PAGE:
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Nutrition: Playing Tennis in the Heat: How to Manage Water and Electrolyte Losses

Your body produces heat during tennis -- lots of it!  And as intensity and duration of play increase, you face an growing challenge to eliminate the accumulating heat, especially in hot weather.  The best way for a tennis player to get rid of internal body heat during play is by sweating.  But if it’s hot and humid, even sweating doesn’t eliminate heat effectively.

In warm to hot conditions, most adult tennis players will lose between 1.0 and 2.5 liters of water during each hour of competitive singles, although sweat rates of 3.5 liters per hour have been observed during play in very hot (above 95° F) conditions.  Sweat rate increases as: 

1. the environment gets hotter and more humid,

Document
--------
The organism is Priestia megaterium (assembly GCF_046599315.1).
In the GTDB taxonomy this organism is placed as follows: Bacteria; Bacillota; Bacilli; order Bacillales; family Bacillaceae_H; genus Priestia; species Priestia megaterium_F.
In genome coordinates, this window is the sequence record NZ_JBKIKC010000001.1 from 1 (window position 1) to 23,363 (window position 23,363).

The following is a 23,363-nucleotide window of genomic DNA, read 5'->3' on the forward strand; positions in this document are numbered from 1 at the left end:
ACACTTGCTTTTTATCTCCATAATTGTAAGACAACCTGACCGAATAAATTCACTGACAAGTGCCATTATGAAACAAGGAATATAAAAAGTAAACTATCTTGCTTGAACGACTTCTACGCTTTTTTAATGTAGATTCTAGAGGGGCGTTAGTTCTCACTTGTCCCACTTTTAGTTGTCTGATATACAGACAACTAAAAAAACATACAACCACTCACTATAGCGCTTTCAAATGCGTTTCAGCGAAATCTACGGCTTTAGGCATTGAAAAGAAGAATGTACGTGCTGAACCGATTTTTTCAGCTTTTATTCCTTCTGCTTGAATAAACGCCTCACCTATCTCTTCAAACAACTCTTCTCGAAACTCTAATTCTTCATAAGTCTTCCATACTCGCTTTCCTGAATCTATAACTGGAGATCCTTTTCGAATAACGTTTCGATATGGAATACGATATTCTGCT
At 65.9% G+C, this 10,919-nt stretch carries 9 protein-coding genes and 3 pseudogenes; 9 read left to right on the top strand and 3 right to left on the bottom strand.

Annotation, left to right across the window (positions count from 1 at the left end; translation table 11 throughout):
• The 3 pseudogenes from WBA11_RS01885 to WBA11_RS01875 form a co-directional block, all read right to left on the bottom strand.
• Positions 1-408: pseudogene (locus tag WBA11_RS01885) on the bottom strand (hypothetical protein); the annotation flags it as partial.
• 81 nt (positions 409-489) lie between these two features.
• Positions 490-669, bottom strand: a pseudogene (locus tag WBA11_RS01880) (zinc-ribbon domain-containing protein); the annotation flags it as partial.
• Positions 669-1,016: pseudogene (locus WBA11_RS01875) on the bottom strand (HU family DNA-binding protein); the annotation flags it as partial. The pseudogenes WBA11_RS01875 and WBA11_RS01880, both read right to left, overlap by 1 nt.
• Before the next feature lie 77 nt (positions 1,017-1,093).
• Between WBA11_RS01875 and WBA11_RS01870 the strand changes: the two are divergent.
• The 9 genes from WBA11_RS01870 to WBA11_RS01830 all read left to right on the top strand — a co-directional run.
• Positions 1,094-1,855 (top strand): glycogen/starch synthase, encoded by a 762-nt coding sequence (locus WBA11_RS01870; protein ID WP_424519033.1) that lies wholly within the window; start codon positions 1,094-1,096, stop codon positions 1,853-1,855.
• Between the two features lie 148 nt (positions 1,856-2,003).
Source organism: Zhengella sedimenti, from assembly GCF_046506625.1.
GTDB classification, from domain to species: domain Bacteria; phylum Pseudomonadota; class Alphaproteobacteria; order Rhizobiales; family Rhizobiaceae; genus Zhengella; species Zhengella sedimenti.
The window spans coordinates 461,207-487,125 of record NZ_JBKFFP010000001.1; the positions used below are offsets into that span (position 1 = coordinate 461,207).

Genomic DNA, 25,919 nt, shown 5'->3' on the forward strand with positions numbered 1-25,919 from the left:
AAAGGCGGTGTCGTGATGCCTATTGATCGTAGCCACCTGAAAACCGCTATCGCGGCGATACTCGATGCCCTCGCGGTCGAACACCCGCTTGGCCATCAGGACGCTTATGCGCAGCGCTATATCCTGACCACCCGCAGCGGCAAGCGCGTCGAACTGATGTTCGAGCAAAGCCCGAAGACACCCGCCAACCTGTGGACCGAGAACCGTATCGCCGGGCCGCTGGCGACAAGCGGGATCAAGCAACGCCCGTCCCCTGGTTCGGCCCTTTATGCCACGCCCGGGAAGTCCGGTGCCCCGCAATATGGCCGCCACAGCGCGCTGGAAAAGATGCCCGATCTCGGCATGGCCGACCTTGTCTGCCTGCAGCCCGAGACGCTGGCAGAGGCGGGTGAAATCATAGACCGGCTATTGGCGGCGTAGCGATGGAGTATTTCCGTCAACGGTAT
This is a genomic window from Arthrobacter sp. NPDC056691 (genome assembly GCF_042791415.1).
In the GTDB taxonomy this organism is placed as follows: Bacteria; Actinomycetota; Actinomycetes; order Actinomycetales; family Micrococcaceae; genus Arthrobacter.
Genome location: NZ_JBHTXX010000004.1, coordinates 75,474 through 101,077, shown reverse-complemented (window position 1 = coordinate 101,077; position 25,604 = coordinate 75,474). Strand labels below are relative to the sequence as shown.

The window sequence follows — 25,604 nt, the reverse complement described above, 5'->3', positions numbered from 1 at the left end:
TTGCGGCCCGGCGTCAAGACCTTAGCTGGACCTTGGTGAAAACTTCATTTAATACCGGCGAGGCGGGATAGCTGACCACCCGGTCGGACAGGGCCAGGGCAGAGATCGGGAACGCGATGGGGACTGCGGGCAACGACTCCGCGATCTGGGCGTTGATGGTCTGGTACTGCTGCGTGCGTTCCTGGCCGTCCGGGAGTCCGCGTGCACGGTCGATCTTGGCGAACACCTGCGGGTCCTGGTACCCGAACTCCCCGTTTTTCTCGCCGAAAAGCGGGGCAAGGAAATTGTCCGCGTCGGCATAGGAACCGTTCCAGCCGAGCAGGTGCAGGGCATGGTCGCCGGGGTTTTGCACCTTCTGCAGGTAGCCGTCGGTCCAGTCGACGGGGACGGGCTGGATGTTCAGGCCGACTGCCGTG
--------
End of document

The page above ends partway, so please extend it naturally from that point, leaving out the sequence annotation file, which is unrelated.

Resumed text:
2. as intensity of play increases, and
3. as a player becomes more aerobically fit and acclimatizes to the heat. 

And although women generally sweat less than men, this is not always the case.

Sweat is mostly water, but it contains a fair amount of sodium (Na ) and chloride (Cl-).  In contrast, there is usually very little potassium (K ) in sweat.  Furthermore, contrary to what many tennis players and coaches have heard, clinical evidence clearly supports a relationship between heat-related muscle cramps and a high sodium loss, not potassium.  Players will generally lose 3-10 times Read More

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